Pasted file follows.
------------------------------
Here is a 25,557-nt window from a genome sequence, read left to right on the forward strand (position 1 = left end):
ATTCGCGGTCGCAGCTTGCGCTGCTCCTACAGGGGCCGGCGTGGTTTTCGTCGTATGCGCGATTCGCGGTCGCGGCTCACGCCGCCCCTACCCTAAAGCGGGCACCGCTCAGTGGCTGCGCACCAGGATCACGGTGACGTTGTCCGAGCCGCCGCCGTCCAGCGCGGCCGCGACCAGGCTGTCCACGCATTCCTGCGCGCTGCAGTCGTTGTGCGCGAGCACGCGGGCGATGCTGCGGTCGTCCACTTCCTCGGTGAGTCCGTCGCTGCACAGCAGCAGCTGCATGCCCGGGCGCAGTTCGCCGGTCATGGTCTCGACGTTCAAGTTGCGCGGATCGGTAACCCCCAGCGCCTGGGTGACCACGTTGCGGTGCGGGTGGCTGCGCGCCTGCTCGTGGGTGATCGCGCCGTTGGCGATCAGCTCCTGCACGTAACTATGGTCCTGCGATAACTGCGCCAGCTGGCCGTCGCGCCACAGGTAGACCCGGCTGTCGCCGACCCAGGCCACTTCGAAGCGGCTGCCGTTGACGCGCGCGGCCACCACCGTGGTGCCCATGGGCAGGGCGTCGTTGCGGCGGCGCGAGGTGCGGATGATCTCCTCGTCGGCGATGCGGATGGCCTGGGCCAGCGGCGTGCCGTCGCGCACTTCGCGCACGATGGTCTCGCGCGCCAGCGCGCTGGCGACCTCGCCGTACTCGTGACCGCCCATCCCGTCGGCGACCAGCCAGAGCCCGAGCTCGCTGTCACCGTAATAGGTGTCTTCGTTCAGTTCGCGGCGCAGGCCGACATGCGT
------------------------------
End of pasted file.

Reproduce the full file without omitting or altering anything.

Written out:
Here is a 25,557-nt window from a genome sequence, read left to right on the forward strand (position 1 = left end):
ATTCGCGGTCGCAGCTTGCGCTGCTCCTACAGGGGCCGGCGTGGTTTTCGTCGTATGCGCGATTCGCGGTCGCGGCTCACGCCGCCCCTACCCTAAAGCGGGCACCGCTCAGTGGCTGCGCACCAGGATCACGGTGACGTTGTCCGAGCCGCCGCCGTCCAGCGCGGCCGCGACCAGGCTGTCCACGCATTCCTGCGCGCTGCAGTCGTTGTGCGCGAGCACGCGGGCGATGCTGCGGTCGTCCACTTCCTCGGTGAGTCCGTCGCTGCACAGCAGCAGCTGCATGCCCGGGCGCAGTTCGCCGGTCATGGTCTCGACGTTCAAGTTGCGCGGATCGGTAACCCCCAGCGCCTGGGTGACCACGTTGCGGTGCGGGTGGCTGCGCGCCTGCTCGTGGGTGATCGCGCCGTTGGCGATCAGCTCCTGCACGTAACTATGGTCCTGCGATAACTGCGCCAGCTGGCCGTCGCGCCACAGGTAGACCCGGCTGTCGCCGACCCAGGCCACTTCGAAGCGGCTGCCGTTGACGCGCGCGGCCACCACCGTGGTGCCCATGGGCAGGGCGTCGTTGCGGCGGCGCGAGGTGCGGATGATCTCCTCGTCGGCGATGCGGATGGCCTGGGCCAGCGGCGTGCCGTCGCGCACTTCGCGCACGATGGTCTCGCGCGCCAGCGCGCTGGCGACCTCGCCGTACTCGTGACCGCCCATCCCGTCGGCGACCAGCCAGAGCCCGAGCTCGCTGTCACCGTAATAGGTGTCTTCGTTCAGTTCGCGGCGCAGGCCGACATGCGT